Accounting for the Effects of Lateral Stress in Basin and Reservoir Quality Modeling in Compressive Tectonic Environments
Rajmon, David; Hathon, Lori
Accurate prediction of sediment porosity is important in multiple E&P applications including thermal history, reservoir quality, and pore pressure prediction. In quartzose sandstones with low thermal maturities, porosity evolution during burial is controlled primarily by effective stress (compaction). Many workflows assume that the effective stress may be approximated by its vertical component - the vertical effective stress (VES). This simplification is not appropriate in compressive (SH > Sh ≥ SV) or strike-slip (SH > SV ≥ Sh) regimes where horizontal stress components are equal to, or exceed, the vertical stress.
Despite abundant published field evidence, many explorationists continue to underestimate sediment compaction in compressive regimes where the onset of elevated horizontal stresses has occurred prior to significant cement precipitation.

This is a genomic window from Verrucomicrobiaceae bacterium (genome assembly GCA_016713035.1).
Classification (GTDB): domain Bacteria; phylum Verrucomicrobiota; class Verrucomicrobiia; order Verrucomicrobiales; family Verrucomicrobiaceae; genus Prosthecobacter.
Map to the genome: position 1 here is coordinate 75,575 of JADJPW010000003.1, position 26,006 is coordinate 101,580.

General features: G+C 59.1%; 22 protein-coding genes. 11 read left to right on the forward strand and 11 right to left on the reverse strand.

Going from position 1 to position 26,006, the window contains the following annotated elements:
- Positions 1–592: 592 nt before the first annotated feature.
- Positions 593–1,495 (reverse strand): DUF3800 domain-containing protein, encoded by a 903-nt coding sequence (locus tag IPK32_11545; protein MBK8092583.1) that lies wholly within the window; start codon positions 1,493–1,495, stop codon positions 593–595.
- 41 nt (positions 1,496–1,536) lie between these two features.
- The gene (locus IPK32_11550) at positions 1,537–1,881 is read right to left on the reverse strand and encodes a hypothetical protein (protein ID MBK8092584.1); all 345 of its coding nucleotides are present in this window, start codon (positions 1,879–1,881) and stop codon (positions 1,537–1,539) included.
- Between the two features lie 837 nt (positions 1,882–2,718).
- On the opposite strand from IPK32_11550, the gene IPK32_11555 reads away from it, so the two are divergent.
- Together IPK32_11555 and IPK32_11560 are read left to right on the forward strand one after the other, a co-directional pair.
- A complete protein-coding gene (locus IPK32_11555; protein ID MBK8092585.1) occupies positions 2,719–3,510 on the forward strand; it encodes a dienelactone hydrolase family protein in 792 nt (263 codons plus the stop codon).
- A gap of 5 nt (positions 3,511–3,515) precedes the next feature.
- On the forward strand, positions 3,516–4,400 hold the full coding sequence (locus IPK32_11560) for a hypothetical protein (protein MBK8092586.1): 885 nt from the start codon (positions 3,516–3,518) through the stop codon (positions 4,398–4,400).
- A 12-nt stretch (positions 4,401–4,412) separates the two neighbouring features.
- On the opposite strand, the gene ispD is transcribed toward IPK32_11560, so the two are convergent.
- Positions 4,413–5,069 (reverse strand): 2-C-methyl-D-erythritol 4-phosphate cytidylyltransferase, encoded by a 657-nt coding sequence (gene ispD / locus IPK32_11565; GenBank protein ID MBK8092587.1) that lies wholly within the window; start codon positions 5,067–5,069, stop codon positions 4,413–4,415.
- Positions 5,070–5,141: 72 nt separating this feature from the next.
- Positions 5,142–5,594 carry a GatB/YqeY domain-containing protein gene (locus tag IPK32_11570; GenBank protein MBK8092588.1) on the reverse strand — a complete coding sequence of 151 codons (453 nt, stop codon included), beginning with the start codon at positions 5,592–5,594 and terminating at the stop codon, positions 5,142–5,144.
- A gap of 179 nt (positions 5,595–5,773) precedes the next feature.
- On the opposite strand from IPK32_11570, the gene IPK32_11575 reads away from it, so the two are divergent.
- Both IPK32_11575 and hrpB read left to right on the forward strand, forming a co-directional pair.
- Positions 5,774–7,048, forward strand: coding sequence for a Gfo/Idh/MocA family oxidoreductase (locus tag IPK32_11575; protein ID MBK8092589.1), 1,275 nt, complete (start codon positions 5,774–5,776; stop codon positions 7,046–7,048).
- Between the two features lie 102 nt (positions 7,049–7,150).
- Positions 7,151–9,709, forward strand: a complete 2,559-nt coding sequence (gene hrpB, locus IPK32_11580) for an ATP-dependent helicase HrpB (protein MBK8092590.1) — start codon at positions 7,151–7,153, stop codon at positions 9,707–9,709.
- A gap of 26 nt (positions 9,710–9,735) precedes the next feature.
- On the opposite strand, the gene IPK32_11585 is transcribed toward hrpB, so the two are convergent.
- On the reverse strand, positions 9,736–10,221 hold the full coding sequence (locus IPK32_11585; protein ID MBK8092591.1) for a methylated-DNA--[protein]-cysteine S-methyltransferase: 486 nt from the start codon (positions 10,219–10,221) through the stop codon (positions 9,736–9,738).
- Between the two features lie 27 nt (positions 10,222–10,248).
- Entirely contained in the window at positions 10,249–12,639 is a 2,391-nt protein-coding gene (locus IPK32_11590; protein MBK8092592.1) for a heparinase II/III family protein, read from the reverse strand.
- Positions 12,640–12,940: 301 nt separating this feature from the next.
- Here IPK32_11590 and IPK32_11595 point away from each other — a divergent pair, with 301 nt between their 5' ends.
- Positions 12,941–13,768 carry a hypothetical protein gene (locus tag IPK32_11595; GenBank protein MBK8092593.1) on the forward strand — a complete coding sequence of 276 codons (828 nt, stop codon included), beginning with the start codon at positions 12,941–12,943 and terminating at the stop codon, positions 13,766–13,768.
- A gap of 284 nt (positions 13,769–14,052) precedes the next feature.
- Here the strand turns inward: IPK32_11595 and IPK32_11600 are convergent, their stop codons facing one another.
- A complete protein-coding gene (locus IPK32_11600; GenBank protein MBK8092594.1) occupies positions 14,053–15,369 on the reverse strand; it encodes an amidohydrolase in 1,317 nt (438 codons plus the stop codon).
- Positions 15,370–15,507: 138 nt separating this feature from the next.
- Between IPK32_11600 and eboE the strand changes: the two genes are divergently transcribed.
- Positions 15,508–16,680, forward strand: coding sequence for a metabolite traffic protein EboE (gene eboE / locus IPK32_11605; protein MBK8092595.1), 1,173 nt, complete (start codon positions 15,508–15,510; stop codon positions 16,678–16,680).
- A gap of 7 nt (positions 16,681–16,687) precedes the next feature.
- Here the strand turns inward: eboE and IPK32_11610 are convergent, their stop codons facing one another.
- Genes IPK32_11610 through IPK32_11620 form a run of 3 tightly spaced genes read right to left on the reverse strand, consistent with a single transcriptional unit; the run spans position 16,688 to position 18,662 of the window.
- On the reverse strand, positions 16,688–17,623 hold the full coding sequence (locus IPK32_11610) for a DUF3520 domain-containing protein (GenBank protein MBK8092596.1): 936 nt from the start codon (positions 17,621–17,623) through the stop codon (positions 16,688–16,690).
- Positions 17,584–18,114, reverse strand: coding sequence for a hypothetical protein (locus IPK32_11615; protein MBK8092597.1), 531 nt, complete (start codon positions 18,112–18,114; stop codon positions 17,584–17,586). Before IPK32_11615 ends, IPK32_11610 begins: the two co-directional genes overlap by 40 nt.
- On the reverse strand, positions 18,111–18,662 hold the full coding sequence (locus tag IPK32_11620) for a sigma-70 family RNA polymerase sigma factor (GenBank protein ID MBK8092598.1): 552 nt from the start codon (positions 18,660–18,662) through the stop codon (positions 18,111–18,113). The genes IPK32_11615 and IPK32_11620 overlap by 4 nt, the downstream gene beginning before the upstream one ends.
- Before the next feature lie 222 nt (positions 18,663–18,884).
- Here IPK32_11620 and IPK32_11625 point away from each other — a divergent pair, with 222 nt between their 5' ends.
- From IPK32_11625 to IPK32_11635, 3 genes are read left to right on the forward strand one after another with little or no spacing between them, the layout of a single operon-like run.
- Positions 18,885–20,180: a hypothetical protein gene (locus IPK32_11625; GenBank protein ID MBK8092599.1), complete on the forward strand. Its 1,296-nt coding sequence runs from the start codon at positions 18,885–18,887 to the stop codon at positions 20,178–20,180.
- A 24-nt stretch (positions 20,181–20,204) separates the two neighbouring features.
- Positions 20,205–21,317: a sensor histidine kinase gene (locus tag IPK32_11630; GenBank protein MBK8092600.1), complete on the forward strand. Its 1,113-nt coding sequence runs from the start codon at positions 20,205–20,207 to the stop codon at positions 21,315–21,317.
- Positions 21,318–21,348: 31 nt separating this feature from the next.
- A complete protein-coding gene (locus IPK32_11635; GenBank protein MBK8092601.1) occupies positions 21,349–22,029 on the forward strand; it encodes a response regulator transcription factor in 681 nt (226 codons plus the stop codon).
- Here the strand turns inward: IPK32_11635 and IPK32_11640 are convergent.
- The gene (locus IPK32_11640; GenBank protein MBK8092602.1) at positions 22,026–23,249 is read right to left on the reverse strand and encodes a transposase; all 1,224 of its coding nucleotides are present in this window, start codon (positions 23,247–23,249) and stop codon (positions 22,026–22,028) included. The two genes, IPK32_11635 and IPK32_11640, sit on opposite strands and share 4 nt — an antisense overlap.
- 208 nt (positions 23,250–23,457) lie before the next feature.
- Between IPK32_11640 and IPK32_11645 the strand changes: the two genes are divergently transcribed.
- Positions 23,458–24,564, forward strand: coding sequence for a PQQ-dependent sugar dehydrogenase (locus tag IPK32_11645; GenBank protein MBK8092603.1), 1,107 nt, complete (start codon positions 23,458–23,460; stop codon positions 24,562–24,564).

In order to illustrate the problem, we:
1. estimated the magnitudes of the principal stress components using Anderson's faulting theory,
2. transformed them into a single parameter - "equivalent mean effective stress (p*)"- using the Modified Cam Clay model. This parameter accounts for all three principal stress components driving compaction.
3. applied p* in place of VES in the basin and reservoir modeling workflow. Current basin modeling tools do not describe lateral compaction and deformation explicitly. Therefore, we increased lithology density, which led to an increased calculated lithostatic stress and elevated VES (~p*). Simulating increased stress in a basin model allows for capturing effects on thermal conductivity, radioactive heat generation, temperature, permeability and pore pressure.
4. calculated multiple porosity predictions in Touchstone™ for sand samples from NW Borneo assuming realistic compaction parameters and various modified VES histories.
This workflow is a workaround which does not replace a more rigorous stress analysis; however, it does provide practical guidelines for exploration geologists and basin modelers for estimating sediment porosities. As a rough rule of thumb, rocks near reverse faults experience the highest lateral stress and the porosities in this regime are ~8 % (relative to bulk rock) lower than in normally compacted sediments. Increasing VES 2-3 times in existing modeling tools yields approximately correct porosities in this environment.
AAPG Search and Discovery Article #90163©2013AAPG 2013 Annual Convention and Exhibition, Pittsburgh, Pennsylvania, May 19-22, 2013